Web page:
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$\phi=(\phi_2,\dots,\phi_n):\mathbb{R}^n\rightarrow\mathbb{R}^{n-1}$ is a $C^2$ function, we need to show that the synbolic determinant $$\begin{pmatrix}\partial/\partial x_1&\partial\phi_2/\partial x_1&\partial\phi_3/\partial x_1\\\partial/\partial x_3&\partial\phi_2 /\partial x_3&\partial\phi_3/\partial x_3\\\dots\\\partial/\partial x_n\dots&\dots&\partial \phi_n/\partial x_n\end{pmatrix}$$ vanishes identically.

First I would like to know what is symbolic determinant,I am not sure whether I have written the matrix properly,and I dont know how write determinant so I wrote matrix. Thank you for help.

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Hmmm... How does one compute the determinant of a non-square matrix? –  Haskell Curry Jan 21 '13 at 15:51
    
Hmm...I told that I dont know what is symbolc determinant, sorry I missed one row more. –  El Angel Exterminador Jan 21 '13 at 15:53

1 Answer 1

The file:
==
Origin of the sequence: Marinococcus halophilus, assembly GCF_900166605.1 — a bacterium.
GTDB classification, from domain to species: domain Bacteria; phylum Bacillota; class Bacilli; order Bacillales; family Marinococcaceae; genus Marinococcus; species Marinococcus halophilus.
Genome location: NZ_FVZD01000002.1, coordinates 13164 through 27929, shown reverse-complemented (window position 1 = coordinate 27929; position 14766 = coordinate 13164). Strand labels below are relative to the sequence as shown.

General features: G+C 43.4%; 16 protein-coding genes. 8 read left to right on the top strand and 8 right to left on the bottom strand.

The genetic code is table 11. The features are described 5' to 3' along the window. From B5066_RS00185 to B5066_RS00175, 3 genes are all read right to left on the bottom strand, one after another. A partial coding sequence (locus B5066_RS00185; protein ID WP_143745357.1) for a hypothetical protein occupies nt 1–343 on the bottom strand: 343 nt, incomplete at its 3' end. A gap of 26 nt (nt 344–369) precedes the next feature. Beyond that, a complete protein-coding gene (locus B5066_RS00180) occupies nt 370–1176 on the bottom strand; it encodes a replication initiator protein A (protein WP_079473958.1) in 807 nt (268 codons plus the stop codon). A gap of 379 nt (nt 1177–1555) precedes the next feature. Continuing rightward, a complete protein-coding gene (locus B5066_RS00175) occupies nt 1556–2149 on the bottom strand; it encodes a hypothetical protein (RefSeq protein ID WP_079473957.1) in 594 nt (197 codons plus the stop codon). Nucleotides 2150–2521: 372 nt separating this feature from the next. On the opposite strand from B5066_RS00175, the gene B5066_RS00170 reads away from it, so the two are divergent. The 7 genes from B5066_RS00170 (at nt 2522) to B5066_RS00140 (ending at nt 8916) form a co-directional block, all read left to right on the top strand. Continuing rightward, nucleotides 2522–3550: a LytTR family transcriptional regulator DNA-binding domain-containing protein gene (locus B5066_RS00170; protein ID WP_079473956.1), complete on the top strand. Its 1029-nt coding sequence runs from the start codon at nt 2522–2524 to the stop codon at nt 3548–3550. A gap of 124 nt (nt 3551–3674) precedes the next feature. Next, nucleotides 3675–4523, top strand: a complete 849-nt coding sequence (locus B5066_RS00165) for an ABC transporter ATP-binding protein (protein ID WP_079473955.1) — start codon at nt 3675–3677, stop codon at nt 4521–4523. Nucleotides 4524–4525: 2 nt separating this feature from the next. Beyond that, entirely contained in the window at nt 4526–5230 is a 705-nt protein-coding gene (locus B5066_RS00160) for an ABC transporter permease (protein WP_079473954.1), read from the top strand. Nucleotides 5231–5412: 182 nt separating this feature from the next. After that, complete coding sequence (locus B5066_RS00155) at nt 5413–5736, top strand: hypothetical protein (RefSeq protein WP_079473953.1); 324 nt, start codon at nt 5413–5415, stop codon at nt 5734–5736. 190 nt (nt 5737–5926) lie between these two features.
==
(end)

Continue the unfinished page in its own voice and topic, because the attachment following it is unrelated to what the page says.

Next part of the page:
up vote 1 down vote accepted

Symbolic means without numbers;

Your matrix is incorrect; you can't determine its determinant. However you might mean this one.

$$\det \begin{pmatrix}\partial\phi_2/\partial x_1&\partial\phi_3/\partial x_1\\\partial\phi_2 /\partial x_3&\partial\phi_3/\partial x_3\end{pmatrix}$$

Which "vanishes":

$$\partial\phi_2/\partial x_1 \cdot \partial\phi_3 /\partial x_3 - \partial\phi_3/\partial x_1 \cdot \partial\phi_2/\partial x_3 =\frac{\partial \phi_2 \cdot \partial \phi_3-\partial \phi_3 \cdot \partial \phi_2}{\partial x_1 \cdot \partial x_3}$$

*I see you edited your post; nevertheless the idea remains the same.

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